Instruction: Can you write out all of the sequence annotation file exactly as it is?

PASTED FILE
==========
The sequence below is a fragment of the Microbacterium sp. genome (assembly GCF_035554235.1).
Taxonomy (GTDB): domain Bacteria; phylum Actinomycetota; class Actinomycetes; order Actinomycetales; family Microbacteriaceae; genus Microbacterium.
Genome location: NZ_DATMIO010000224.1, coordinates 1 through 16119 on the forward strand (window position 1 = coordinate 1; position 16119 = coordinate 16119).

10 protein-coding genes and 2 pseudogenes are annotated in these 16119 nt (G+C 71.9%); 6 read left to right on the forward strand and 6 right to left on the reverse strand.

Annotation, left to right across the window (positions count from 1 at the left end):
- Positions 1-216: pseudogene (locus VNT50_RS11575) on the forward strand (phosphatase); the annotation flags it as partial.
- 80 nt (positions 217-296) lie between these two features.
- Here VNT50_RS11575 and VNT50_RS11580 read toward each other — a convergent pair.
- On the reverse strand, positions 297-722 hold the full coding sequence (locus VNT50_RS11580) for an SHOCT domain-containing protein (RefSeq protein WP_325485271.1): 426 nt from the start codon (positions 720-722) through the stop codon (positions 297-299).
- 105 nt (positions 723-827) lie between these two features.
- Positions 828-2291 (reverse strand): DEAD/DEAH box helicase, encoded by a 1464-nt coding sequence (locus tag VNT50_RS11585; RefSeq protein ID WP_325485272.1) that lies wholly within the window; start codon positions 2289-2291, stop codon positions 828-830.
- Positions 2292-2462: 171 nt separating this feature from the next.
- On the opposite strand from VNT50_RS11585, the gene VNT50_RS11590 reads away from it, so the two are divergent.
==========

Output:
The sequence below is a fragment of the Microbacterium sp. genome (assembly GCF_035554235.1).
Taxonomy (GTDB): domain Bacteria; phylum Actinomycetota; class Actinomycetes; order Actinomycetales; family Microbacteriaceae; genus Microbacterium.
Genome location: NZ_DATMIO010000224.1, coordinates 1 through 16119 on the forward strand (window position 1 = coordinate 1; position 16119 = coordinate 16119).

10 protein-coding genes and 2 pseudogenes are annotated in these 16119 nt (G+C 71.9%); 6 read left to right on the forward strand and 6 right to left on the reverse strand.

Annotation, left to right across the window (positions count from 1 at the left end):
- Positions 1-216: pseudogene (locus VNT50_RS11575) on the forward strand (phosphatase); the annotation flags it as partial.
- 80 nt (positions 217-296) lie between these two features.
- Here VNT50_RS11575 and VNT50_RS11580 read toward each other — a convergent pair.
- On the reverse strand, positions 297-722 hold the full coding sequence (locus VNT50_RS11580) for an SHOCT domain-containing protein (RefSeq protein WP_325485271.1): 426 nt from the start codon (positions 720-722) through the stop codon (positions 297-299).
- 105 nt (positions 723-827) lie between these two features.
- Positions 828-2291 (reverse strand): DEAD/DEAH box helicase, encoded by a 1464-nt coding sequence (locus tag VNT50_RS11585; RefSeq protein ID WP_325485272.1) that lies wholly within the window; start codon positions 2289-2291, stop codon positions 828-830.
- Positions 2292-2462: 171 nt separating this feature from the next.
- On the opposite strand from VNT50_RS11585, the gene VNT50_RS11590 reads away from it, so the two are divergent.